Microfinancing and Emerging Markets - dummies

Microfinancing and Emerging Markets

By Ann C. Logue

Microfinance involves providing small loans (microcredit) to very small businesses in very poor places, which include many emerging markets. These small loans to start small businesses have proven power to lift people out of the worst of poverty. Microfinance offers a way to support people who are moving out of poverty but still have a way to go before they can join the middle class.

Microfinance funds

Microfinance funds collect money from investors to invest in different local microfinance institutions, leading to a diverse portfolio. Some funds are interested in profits; some are not. Some to look into:

  • Calvert Foundation is the charitable arm of Calvert Group, a socially responsible investment company. It bonds used to fund economic development activities around the world, especially in microfinance. Rates of return are similar to those on bank certificates of deposit (CDs), although these notes aren’t insured and have more risk.

  • Gray Ghost Ventures started life as a microfinance fund, but the firm has expanded into providing funding for a range of for-profit businesses, with the funding designed to improve life for the world’s poorest people, especially in communications and education. The firm deals primarily with high-net-worth investors and institutions.

  • MicroPlace is a subsidiary of online auctioneer eBay that specializes in microfinance investments. It allows individual investors to select the types of investments they’re interested in, the rate of return they’d like to earn, and the length of time that they’re willing to lock up their money.

  • MicroVest is a United States–based microfinance fund that works with high-net-worth individual investors, charitable foundations, and other institutional investors that want to invest in microcredit institutions all over the world.

  • OikoCredit was founded by the Church of Sweden to help religious institutions invest some of their endowment and pension funds in microcredit. It still works with churches, but it also accepts investments from others.

Publicly traded institutions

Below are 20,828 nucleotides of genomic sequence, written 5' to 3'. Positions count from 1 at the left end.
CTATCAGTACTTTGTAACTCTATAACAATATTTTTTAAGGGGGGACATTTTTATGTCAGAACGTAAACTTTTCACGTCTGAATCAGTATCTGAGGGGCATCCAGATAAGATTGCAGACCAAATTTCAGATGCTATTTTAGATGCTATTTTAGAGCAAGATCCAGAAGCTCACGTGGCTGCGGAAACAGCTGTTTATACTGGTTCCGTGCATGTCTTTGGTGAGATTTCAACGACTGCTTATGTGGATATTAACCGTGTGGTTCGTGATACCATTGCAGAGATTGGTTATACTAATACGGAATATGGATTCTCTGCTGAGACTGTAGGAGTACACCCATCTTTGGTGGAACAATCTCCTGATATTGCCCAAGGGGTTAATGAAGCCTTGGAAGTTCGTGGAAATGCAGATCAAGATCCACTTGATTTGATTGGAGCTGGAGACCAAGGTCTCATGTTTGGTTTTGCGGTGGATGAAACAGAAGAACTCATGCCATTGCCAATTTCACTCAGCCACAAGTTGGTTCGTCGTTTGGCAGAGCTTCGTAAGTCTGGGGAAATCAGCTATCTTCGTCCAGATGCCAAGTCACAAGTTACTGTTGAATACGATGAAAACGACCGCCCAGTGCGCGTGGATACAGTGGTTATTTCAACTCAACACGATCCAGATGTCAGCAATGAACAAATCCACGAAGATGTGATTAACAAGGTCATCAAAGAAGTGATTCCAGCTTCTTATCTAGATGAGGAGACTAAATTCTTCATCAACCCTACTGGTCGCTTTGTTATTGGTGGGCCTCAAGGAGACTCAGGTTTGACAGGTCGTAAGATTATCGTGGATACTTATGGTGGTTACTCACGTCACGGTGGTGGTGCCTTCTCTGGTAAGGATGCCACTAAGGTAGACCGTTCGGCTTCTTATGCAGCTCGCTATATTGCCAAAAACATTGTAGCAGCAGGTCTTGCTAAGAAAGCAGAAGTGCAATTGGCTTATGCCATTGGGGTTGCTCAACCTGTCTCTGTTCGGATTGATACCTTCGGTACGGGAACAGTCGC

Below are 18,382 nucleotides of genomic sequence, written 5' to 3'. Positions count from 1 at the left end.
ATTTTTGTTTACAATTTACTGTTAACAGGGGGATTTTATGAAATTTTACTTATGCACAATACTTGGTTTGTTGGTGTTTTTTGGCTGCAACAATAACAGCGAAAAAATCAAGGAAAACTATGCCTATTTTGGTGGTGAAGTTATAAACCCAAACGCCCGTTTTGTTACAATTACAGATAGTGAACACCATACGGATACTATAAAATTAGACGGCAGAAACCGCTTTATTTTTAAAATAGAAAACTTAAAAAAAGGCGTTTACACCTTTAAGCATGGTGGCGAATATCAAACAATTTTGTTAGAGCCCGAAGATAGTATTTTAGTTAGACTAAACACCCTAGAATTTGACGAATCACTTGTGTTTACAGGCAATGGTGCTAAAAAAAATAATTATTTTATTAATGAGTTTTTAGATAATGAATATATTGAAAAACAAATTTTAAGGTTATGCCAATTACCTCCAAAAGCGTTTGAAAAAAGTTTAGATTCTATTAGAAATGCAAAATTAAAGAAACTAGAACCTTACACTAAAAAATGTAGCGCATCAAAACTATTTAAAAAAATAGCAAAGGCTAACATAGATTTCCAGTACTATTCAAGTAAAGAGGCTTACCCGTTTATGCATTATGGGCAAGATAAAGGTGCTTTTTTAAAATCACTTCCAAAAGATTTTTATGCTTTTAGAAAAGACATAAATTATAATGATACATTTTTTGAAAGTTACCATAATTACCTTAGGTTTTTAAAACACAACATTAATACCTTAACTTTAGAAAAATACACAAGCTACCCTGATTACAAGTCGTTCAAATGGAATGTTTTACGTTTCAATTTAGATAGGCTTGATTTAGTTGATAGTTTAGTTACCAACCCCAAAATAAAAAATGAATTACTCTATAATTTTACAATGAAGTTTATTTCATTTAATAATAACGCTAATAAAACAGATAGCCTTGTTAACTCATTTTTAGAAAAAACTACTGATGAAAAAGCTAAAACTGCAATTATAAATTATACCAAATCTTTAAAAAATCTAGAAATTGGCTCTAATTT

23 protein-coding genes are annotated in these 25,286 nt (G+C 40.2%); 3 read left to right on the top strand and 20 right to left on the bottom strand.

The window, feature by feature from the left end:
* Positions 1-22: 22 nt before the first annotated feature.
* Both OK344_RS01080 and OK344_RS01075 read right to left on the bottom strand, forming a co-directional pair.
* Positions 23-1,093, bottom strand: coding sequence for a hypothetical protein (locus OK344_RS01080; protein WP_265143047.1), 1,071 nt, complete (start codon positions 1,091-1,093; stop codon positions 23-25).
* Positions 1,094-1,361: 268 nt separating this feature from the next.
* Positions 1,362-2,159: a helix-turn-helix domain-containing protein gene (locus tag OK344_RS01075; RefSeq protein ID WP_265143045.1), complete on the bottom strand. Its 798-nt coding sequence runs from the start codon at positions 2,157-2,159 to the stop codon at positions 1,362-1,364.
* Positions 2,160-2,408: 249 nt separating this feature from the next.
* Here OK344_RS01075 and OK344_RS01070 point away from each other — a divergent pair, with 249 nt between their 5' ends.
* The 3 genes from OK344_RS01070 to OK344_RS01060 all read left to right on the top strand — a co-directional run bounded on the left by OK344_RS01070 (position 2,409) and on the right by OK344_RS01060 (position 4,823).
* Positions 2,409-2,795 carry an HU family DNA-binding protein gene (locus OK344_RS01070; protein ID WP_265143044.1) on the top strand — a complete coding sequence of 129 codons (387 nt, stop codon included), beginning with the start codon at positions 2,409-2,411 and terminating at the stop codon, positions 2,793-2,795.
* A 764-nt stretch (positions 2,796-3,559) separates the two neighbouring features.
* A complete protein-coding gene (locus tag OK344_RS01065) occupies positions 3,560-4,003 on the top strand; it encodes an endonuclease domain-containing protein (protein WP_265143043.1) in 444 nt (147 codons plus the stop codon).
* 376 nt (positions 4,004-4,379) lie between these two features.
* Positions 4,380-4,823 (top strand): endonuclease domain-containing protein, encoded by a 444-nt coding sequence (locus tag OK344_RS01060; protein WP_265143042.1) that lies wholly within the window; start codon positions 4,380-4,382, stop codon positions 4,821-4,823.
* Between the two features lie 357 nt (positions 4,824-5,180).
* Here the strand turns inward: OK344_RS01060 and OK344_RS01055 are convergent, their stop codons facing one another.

A handful of microfinance institutions are publicly traded, with their stocks listed in the countries where they operate. Most of these firms started as nonprofit lenders and grew enough to become independent and profitable.

Among the public microfinance companies are:

  • Banco Compartamos operates in 325 communities in Mexico, making loans that average less than $1,000 each. It has worked with more than 1.5 million customers since its founding as a nonprofit organization in 1990. It makes both business and home-improvement loans. Its specialty is forming groups of women who take out loans together and support one another in business through education and sharing ideas.

  • Equity Bank, based in Kenya and with operations in Uganda and Sudan, offers a full range of savings and lending services designed for people without a lot of money. Among its many products is mobile banking, where people can transfer funds through their phones.

  • SKS Microfinance is the largest microfinance company in India and, by extension, the world. It has 1,627 branches and 5.3 million customers, which it refers to as members.

Microfinance bonds

Many microfinance lenders prefer to raise money in the bond market rather than take accounts from different investors. Some of these issuers are nonprofit or governmental organizations looking for an efficient way to attract private-sector investors:

  • Banco Compartamos, a publicly traded Mexican microfinance company, has also issued bonds backed by its loans to help finance its expansion.

  • BlueOrchard Finance), based in Switzerland, works as an intermediary between microfinance investors and lenders. In recent years, it has issued bonds through major American and European investment banks to help large-scale investors allocate some of their fixed-income investments to microfinance.

  • The European Bank for Reconstruction and Development is an intergovernmental economic development institution. It oversees a range of economic development projects, primarily in lesser-developed areas of Europe.

  • International Finance Corporation, the investment arm of the World Bank, works on economic development projects that improve the private sector in emerging markets. Although most of its work is with large infrastructure programs, the IFC also invests in microcredit, and it has issued bonds to fund it.